If you’re reading this site, chances are good you’ve heard of “Empire,” the new FOX drama that has increased its audience every single week since its series premiere seven weeks ago. There are lots of reasons why the hip-hop/Shakespeare mash-up is the it show right now, but one should be obvious even if you’ve never caught an episode: diversity. Forty percent of Americans belong to a minority group, but our movies and TV shows are still overwhelmingly about and written by white men.
Now science has come along to prove to Hollywood that it’s doing everything wrong: casting wrong, hiring wrong, making money wrong. A UCLA study out of the Ralph J. Bunche Center for African American Studies states unequivocally that “diversity sells”: films with “relatively diverse” casts earned the most money at the global box office and delivered the highest median investments, while shows with at least 40% diversity in the cast and 20-30% diversity in the writers room were most popular among the desired 18-49 set.
“Hollywood is not progressing at the same rate as America is diversifying,” commented the study’s lead author Darnell Hunt. “Audiences, regardless of their race, are clamoring for more diverse content,” added co-author Ana-Christina Ramon. In other words, viewers want to see not only see themselves on screen, but the demographics of the real world too.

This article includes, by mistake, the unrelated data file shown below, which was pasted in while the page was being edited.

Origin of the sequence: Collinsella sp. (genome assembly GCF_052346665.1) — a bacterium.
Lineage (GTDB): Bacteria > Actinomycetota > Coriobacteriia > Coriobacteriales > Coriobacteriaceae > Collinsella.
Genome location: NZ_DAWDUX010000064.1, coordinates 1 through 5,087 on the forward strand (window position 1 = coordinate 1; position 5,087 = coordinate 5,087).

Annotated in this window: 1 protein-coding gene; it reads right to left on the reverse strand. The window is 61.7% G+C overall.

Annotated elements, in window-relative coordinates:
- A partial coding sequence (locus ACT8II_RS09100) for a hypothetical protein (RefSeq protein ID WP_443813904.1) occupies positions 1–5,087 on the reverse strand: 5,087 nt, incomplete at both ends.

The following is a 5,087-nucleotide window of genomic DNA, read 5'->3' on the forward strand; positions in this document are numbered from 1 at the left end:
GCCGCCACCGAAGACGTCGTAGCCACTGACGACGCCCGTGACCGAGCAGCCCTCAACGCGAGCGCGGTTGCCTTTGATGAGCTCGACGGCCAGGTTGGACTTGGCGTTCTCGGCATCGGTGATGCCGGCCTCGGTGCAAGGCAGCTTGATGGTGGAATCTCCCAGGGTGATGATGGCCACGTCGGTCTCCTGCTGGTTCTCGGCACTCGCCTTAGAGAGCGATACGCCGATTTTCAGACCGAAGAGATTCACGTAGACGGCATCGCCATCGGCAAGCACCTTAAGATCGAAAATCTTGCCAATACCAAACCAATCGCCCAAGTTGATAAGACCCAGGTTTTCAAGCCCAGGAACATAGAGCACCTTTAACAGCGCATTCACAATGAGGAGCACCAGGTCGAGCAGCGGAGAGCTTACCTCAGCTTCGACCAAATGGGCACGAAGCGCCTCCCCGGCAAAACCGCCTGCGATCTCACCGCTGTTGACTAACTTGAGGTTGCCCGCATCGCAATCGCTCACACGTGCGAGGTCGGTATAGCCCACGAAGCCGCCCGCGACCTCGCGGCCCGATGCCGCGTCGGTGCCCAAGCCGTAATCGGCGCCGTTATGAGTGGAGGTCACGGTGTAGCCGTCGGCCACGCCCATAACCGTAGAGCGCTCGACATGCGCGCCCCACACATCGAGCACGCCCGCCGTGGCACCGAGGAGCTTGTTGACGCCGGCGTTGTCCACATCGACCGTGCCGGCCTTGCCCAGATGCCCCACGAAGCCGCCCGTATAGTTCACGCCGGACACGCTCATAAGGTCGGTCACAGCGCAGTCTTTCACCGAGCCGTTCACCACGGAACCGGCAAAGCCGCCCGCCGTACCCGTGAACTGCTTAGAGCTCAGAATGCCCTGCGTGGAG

In film, the study found, minorities and women are both underrepresented more than 2 to 1, meaning there are “less than half as many as their share of the US population,” per the Hollywood Reporter. Minority directors also also underrepresented 2 to 1 as directors, and women directors 8 to 1.
The 28 movies with 21-30% diverse casts made significantly more globally (with $143.3 million as the median) than the 50 movies with 0-10% diverse casts (with $53.2 million as the median). The films with at least 20% diverse casts also returned the most on median investment.
On television, minorities were found to be underrepresented 6 to 1 in lead roles on scripted broadcast series and nearly 2 to 1 on cable. They didn’t fare much better as TV creators. Women approached parity in lead roles on TV, but were underrepresented 2 to 1 as creators on both broadcast and cable.
TV shows with 30-50% diversity — meaning those that most closely match reality — garnered the highest ratings in white, black, and Latino households.
The study ultimately lays the blame for Hollywood’s lack of gender and racial diversity on “an industry culture that routinely devalues the talent of minorities and women.” “It’s a high-risk industry,” admitted Hunt. “People want to surround themselves with collaborators they’re comfortable with, which tends to mean people they’ve networked with — and nine times out of ten, they’ll look similar. It reproduces the same opportunities for the same kind of people: You’re surrounding yourself with a bunch of white men to feel comfortable.”
Hunt’s research was based on the top 200 films in 2012 and 2013 based on global receipts (excluding foreign films) and every broadcast, cable, and digital TV series of the 2012-13 season (1,105 total).